The birth of the American Revolution in and around Boston was messy, personal and often brutal. Miscalculation and confusion were the norm. The British general in charge began to believe that his mission to subdue the colonists was doomed from the start. The patriot militias facing British soldiers were undisciplined and unreliable.
When George Washington, a wealthy Virginia planter, arrived to command the New England soldiers, he described them in a letter as “an exceeding dirty and nasty people.” He found “an unaccountable kind of stupidity in the lower class of these people.”
Somehow, on a hot day in June 1775, those disorganized patriot forces — running out of gunpowder, leaderless at times, and slightly outnumbered — held their ground at the battle of Bunker Hill They repulsed two waves of attacks, killing or wounding almost half of the 2,200 British soldiers they faced before they were forced to retreat.
Nathaniel Philbrick, known for his maritime histories and books on the Mayflower settlers and Custer’s Last Stand, gives the origin of the Revolution its due in Bunker Hill. This is popular history at its best: a taut narrative with a novelist’s touch, grounded in careful research.
The author manages the feat of a telling a complex tale with many personalities in less than 300 pages. There are copious notes for history buffs who want a deeper look. Well-known founders such as Sam Adams, John Adams and John Hancock get quick portraits from Philbrick, but these leaders were away at the Continental Congress in Philadelphia during many of the events that shaped the growing rebellion. The author focuses instead on Dr. Joseph Warren, a charismatic leader whose “swashbuckling personal magnetism” held the fractious patriot forces together, and Thomas Gage, the thoughtful British general who grew tired of trying to quell a revolution.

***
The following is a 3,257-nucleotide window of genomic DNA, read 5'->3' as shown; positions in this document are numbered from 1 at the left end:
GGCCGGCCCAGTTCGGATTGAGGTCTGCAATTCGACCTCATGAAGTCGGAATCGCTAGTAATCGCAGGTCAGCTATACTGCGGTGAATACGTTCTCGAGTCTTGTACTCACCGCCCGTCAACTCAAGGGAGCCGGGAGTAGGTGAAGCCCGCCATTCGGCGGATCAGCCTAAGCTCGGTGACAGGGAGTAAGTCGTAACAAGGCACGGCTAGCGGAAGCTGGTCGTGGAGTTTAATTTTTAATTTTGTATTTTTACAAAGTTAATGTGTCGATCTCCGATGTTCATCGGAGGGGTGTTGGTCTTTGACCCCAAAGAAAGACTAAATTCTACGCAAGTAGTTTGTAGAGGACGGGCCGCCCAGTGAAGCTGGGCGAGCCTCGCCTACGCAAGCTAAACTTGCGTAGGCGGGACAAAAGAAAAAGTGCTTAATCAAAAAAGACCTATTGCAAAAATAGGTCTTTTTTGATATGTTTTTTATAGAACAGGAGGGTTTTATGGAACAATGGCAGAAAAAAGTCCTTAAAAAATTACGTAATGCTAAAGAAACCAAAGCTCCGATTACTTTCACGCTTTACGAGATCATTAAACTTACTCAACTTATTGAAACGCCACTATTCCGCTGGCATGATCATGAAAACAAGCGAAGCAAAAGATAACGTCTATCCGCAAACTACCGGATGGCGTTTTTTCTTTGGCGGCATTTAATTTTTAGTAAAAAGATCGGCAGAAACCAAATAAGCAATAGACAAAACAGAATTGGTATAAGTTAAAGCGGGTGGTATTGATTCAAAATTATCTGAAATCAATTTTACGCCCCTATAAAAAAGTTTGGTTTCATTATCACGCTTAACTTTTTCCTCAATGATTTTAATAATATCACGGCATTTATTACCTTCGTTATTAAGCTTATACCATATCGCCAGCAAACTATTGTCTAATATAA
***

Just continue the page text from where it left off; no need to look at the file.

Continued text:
Warren died at Bunker Hill. Philbrick believes that if he had lived, Warren would have become a leader in the new nation: “He had that rarest of talents — the ability to influence the course of events without appearing to assert his own will.”
Philbrick’s analysis of the patriots helps explain how an unruly, clannish group of New England soldiers that did not like to take orders could take on some of the British empire’s best and fight to a draw at Bunker Hill. These farmers and tradesmen always thought of themselves as an autonomous enclave of the realm. The descendants of Puritans survived vicious wars with the French and Indians and knew how to fight.
The patriots also included vigilantes who used cruel intimidation, including tarring and feathering British agents and loyalists, a tradition of collective violence they inherited from England. “The divide between a civic-minded crowd and an unruly, vindictive mob was frighteningly thin,” Philbrick concludes.
After patriot militias showed their mettle at the skirmishes of Lexington and Concord, and the bigger battle at Bunker Hill, Washington had to mold these fighters into a cohesive army for the long haul. His original, negative assessment of the New Englanders changed, and he slowly learned that defeating the British in a blaze of battlefield glory might not be possible — but that his forces just might outlast them.
The focal point of Bunker Hill is the city of Boston, a cauldron of 15,000 people who plotted, conspired, spied on each other, made high-minded appeals for liberty from the crown — or loyalty to it — while occasionally betraying their friends. Boston, Philbrick writes, was known for “liberty, piety and prostitution.”
What began as a “profoundly conservative movement” by colonists to preserve their rights and autonomy evolved into a drive to create something new. And 238 years later, when Gov. Deval Patrick reminded us after the Boston Marathon bombings that “Massachusetts invented America,” that was not an overstatement.
Strong-willed men and women discovered after the battle of Bunker Hill that they had the power “to begin the world over again,” as Thomas Paine declared. That world, and the great American experiment of self-government, began in Boston.
Frank Davies is a writer in northern Virginia.